Advance Directives Resource Center
Advance directive is a term that refers to a person’s instructions about future medical care and treatment. The Indiana Department of Health presents the information on this website for general information purposes and as required by Indiana law. The information provided does not, and is not intended to, constitute legal advice. Further, the websites linked to this page are not owned or controlled by the Indiana Department of Health.
Note that the Indiana Department of Health is unable to provide the general public with legal advice, representation, or legal services. We cannot answer your legal questions or provide direct advocacy for advance directives. If you have additional questions about advance directives, please contact an attorney.
There is no official or mandatory advance directive form that must be followed, but the advance directive must meet the requirements of Indiana law to be valid. The health care advance directives chapter is IC 16-36-7, located in the Indiana Code linked at the bottom of this page under “Laws and Regulations.” Additionally, the following sample advance directive forms posted on third-party websites are current as of May 3, 2023:
The POST form is a standardized form based on the patient’s current medical condition and preferences. The POST form may be completed by a patient, or if applicable, a patient’s legal representative or proxy. A representative may be a parent of a patient that is a minor, or a health care representative, guardian, or health care power of attorney. A representative may only complete the form if the patient is a minor and not authorized to consent under IC 16-36-1-3 or if the patient does not have decisional capacity.
A proxy must be a competent adult who is not a representative for the patient and is authorized and willing to make the health care decisions for the patient. A proxy is only authorized to complete a POST form for a patient if the patient does not have decisional capacity and has no representative able to act. The following individuals may serve as a proxy in decreasing order of priority:
- The judicially appointed guardian of the declarant or a health care representative appointed under IC 16-36-1-8 or IC 16-36-7-34(14).
- A spouse.
- An adult child.
- A parent.
- An adult sibling.
- A grandparent.
- An adult grandchild.
- The nearest other adult relative in the next degree of kinship.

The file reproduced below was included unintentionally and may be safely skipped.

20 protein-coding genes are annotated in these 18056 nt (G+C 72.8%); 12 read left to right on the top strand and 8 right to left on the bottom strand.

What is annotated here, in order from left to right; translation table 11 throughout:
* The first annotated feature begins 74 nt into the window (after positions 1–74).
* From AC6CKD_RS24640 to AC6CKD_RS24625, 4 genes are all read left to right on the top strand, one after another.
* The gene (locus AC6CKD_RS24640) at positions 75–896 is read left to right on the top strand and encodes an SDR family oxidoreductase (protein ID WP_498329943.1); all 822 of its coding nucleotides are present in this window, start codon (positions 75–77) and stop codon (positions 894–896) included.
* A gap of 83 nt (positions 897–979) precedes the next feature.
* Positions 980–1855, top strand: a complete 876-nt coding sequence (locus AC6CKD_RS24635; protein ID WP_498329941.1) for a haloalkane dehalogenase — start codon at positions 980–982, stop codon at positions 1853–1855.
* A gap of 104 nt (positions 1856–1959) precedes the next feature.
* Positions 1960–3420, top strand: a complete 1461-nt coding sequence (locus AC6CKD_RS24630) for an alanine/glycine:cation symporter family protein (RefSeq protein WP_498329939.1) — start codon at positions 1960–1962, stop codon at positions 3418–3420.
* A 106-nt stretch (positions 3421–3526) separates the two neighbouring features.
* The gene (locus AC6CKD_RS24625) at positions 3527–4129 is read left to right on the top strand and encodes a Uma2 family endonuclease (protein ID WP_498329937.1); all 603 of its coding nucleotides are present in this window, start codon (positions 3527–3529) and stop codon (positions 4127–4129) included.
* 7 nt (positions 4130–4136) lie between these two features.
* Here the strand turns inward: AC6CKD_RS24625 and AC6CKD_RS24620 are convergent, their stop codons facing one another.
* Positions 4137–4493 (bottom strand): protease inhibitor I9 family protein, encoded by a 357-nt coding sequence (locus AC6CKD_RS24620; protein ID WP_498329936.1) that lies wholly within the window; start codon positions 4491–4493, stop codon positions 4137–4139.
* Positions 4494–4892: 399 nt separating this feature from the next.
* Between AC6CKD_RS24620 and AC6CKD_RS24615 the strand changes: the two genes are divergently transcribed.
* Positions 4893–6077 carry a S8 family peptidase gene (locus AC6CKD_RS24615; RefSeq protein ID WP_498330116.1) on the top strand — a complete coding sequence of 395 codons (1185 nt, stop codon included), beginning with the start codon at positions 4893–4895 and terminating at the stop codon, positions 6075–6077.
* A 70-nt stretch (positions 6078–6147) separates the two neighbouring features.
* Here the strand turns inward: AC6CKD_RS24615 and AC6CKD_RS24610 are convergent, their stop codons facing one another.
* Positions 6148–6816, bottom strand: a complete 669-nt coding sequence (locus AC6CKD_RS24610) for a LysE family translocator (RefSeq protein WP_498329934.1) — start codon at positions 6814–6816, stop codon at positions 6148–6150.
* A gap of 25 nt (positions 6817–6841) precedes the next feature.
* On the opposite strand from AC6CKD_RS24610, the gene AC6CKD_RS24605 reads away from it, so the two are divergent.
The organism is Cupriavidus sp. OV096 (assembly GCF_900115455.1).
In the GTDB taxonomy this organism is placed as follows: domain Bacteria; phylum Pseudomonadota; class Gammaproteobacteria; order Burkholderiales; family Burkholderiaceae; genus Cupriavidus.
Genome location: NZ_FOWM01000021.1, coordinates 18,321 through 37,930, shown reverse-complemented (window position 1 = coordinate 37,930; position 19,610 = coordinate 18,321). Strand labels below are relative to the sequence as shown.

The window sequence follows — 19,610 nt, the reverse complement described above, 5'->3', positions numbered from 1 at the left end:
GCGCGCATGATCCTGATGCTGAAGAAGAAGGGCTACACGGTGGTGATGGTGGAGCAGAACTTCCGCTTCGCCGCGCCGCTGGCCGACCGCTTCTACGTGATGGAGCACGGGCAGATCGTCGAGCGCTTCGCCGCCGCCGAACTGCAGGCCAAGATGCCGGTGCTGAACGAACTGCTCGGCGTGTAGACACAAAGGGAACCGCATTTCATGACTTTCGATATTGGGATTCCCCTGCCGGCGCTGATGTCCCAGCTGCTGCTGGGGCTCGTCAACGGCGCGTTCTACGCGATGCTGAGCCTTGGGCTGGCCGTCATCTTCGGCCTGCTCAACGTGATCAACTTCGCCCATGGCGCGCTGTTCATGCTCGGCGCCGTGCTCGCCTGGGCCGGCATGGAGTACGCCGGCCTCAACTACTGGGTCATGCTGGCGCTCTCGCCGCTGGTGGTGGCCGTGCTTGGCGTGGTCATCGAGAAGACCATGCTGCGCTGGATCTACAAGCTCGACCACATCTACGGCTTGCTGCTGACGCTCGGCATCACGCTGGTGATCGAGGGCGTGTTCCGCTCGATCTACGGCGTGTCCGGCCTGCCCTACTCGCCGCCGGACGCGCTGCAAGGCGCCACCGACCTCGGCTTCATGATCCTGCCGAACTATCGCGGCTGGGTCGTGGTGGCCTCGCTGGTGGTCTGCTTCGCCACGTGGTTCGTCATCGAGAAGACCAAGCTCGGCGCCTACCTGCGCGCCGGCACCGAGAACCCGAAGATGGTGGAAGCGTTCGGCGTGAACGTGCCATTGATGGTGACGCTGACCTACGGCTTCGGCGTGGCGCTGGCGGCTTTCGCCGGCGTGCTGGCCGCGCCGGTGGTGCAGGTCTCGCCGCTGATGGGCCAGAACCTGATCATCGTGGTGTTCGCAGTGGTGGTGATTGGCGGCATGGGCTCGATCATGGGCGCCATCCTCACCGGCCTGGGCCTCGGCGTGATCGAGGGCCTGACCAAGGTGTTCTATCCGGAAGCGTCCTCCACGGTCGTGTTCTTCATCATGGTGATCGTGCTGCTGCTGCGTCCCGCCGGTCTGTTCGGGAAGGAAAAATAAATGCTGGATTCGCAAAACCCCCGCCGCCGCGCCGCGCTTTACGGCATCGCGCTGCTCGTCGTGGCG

- An adult friend who has maintained regular contact with the patient, and is familiar with the patient’s activities, health, and religious or moral beliefs.
- The patient’s religious superior.
Below is the new and updated Physicians Order for Scope of Treatment (POST) form.
Laws and Regulations
The Indiana Patient Preferences Coalition
This website provides information about advance directives for patients, families, and healthcare providers. It includes answers to frequently asked questions and translations of the POST form in multiple languages for educational purposes only.
PREPARE for your Care
Provides tools, sample documents, and guidance for patients and medical providers regarding completing Advance Directives.
Advance Directives, MedlinePlus, U.S. National Library of Medicine, National Institute of Health
This website provides information about advance directives and provides links to other sites providing additional information.
Indiana State Guardianship Association
The Indiana State Guardianship Association was organized to strengthen guardianship and related services through networking, education, and tracking and commenting on legislation. A goal of the association is to improve services to people who are elderly, have mental illness, developmental disabilities, physical disabilities, and other incapacitating disabilities.
Guardianship and Alternatives to Guardianship, The Arc of Indiana
The Arc of Indiana was established to advocate for and serve people with intellectual and developmental disabilities. They provide information and resources to families raising a child with a disability.
National State by State Directory of POST Programs
This is a link to a state-by-state directory of Physician Order for Scope of Treatment (POST) programs. POST is known by different names in different states. Many states use the term POLST (Physician Orders for Life-Sustaining Treatment).